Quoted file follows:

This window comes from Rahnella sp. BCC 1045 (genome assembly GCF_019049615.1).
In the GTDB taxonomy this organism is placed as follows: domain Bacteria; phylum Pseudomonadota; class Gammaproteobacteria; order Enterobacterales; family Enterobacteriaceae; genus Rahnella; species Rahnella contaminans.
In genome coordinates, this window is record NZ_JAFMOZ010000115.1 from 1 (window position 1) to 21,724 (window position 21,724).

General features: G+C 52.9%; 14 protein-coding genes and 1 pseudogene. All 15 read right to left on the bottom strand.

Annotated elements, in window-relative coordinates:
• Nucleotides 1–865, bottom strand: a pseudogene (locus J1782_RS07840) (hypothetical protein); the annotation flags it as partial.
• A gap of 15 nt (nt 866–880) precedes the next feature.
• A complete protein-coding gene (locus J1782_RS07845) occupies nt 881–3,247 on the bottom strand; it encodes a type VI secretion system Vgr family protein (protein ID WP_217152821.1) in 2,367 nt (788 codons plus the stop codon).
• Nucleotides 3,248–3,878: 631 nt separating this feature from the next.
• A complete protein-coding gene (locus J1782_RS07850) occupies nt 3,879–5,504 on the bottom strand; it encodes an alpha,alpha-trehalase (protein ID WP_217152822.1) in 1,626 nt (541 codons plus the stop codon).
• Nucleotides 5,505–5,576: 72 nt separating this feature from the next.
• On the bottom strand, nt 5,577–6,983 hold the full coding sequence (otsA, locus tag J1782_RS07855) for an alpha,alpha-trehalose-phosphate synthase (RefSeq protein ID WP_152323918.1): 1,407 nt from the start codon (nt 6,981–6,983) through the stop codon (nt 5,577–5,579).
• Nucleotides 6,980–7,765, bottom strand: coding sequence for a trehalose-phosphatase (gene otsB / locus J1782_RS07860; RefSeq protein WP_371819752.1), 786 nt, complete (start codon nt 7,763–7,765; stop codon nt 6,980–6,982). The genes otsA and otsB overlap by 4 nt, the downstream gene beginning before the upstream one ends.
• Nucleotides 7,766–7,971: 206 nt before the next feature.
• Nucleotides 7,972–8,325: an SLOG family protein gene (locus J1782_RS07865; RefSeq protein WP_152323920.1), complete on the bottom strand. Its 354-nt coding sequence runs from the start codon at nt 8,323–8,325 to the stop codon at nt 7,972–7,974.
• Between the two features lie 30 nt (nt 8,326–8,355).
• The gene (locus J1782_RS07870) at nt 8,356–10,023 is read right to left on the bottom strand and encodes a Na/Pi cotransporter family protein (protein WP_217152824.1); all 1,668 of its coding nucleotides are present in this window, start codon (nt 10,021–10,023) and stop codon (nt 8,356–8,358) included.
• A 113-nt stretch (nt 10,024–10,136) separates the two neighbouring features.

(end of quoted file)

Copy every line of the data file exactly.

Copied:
This window comes from Rahnella sp. BCC 1045 (genome assembly GCF_019049615.1).
In the GTDB taxonomy this organism is placed as follows: domain Bacteria; phylum Pseudomonadota; class Gammaproteobacteria; order Enterobacterales; family Enterobacteriaceae; genus Rahnella; species Rahnella contaminans.
In genome coordinates, this window is record NZ_JAFMOZ010000115.1 from 1 (window position 1) to 21,724 (window position 21,724).

General features: G+C 52.9%; 14 protein-coding genes and 1 pseudogene. All 15 read right to left on the bottom strand.

Annotated elements, in window-relative coordinates:
• Nucleotides 1–865, bottom strand: a pseudogene (locus J1782_RS07840) (hypothetical protein); the annotation flags it as partial.
• A gap of 15 nt (nt 866–880) precedes the next feature.
• A complete protein-coding gene (locus J1782_RS07845) occupies nt 881–3,247 on the bottom strand; it encodes a type VI secretion system Vgr family protein (protein ID WP_217152821.1) in 2,367 nt (788 codons plus the stop codon).
• Nucleotides 3,248–3,878: 631 nt separating this feature from the next.
• A complete protein-coding gene (locus J1782_RS07850) occupies nt 3,879–5,504 on the bottom strand; it encodes an alpha,alpha-trehalase (protein ID WP_217152822.1) in 1,626 nt (541 codons plus the stop codon).
• Nucleotides 5,505–5,576: 72 nt separating this feature from the next.
• On the bottom strand, nt 5,577–6,983 hold the full coding sequence (otsA, locus tag J1782_RS07855) for an alpha,alpha-trehalose-phosphate synthase (RefSeq protein ID WP_152323918.1): 1,407 nt from the start codon (nt 6,981–6,983) through the stop codon (nt 5,577–5,579).
• Nucleotides 6,980–7,765, bottom strand: coding sequence for a trehalose-phosphatase (gene otsB / locus J1782_RS07860; RefSeq protein WP_371819752.1), 786 nt, complete (start codon nt 7,763–7,765; stop codon nt 6,980–6,982). The genes otsA and otsB overlap by 4 nt, the downstream gene beginning before the upstream one ends.
• Nucleotides 7,766–7,971: 206 nt before the next feature.
• Nucleotides 7,972–8,325: an SLOG family protein gene (locus J1782_RS07865; RefSeq protein WP_152323920.1), complete on the bottom strand. Its 354-nt coding sequence runs from the start codon at nt 8,323–8,325 to the stop codon at nt 7,972–7,974.
• Between the two features lie 30 nt (nt 8,326–8,355).
• The gene (locus J1782_RS07870) at nt 8,356–10,023 is read right to left on the bottom strand and encodes a Na/Pi cotransporter family protein (protein WP_217152824.1); all 1,668 of its coding nucleotides are present in this window, start codon (nt 10,021–10,023) and stop codon (nt 8,356–8,358) included.
• A 113-nt stretch (nt 10,024–10,136) separates the two neighbouring features.